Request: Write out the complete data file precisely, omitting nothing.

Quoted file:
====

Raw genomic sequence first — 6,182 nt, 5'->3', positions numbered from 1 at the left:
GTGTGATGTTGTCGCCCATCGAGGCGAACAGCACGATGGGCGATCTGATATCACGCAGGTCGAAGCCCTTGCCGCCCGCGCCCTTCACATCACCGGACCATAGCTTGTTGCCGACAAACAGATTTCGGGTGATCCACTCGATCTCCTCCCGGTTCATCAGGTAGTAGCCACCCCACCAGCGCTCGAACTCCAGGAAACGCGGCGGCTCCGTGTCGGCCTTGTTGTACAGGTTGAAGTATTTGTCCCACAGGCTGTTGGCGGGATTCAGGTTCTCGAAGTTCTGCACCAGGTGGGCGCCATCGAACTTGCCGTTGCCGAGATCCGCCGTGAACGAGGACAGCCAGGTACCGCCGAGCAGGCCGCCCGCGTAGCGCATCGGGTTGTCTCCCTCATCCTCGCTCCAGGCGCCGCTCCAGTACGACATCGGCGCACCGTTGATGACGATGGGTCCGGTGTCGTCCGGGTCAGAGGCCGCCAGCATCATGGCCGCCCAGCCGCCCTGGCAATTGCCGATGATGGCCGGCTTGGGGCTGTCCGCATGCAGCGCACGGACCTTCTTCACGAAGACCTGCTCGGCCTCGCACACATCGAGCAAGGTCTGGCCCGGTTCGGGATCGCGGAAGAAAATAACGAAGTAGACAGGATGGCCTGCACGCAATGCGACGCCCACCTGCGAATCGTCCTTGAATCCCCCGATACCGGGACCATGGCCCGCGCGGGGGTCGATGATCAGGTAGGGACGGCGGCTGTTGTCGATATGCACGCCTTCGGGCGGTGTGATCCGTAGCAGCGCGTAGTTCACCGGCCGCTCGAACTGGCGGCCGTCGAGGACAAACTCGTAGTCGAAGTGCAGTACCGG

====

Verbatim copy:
Raw genomic sequence first — 6,182 nt, 5'->3', positions numbered from 1 at the left:
GTGTGATGTTGTCGCCCATCGAGGCGAACAGCACGATGGGCGATCTGATATCACGCAGGTCGAAGCCCTTGCCGCCCGCGCCCTTCACATCACCGGACCATAGCTTGTTGCCGACAAACAGATTTCGGGTGATCCACTCGATCTCCTCCCGGTTCATCAGGTAGTAGCCACCCCACCAGCGCTCGAACTCCAGGAAACGCGGCGGCTCCGTGTCGGCCTTGTTGTACAGGTTGAAGTATTTGTCCCACAGGCTGTTGGCGGGATTCAGGTTCTCGAAGTTCTGCACCAGGTGGGCGCCATCGAACTTGCCGTTGCCGAGATCCGCCGTGAACGAGGACAGCCAGGTACCGCCGAGCAGGCCGCCCGCGTAGCGCATCGGGTTGTCTCCCTCATCCTCGCTCCAGGCGCCGCTCCAGTACGACATCGGCGCACCGTTGATGACGATGGGTCCGGTGTCGTCCGGGTCAGAGGCCGCCAGCATCATGGCCGCCCAGCCGCCCTGGCAATTGCCGATGATGGCCGGCTTGGGGCTGTCCGCATGCAGCGCACGGACCTTCTTCACGAAGACCTGCTCGGCCTCGCACACATCGAGCAAGGTCTGGCCCGGTTCGGGATCGCGGAAGAAAATAACGAAGTAGACAGGATGGCCTGCACGCAATGCGACGCCCACCTGCGAATCGTCCTTGAATCCCCCGATACCGGGACCATGGCCCGCGCGGGGGTCGATGATCAGGTAGGGACGGCGGCTGTTGTCGATATGCACGCCTTCGGGCGGTGTGATCCGTAGCAGCGCGTAGTTCACCGGCCGCTCGAACTGGCGGCCGTCGAGGACAAACTCGTAGTCGAAGTGCAGTACCGG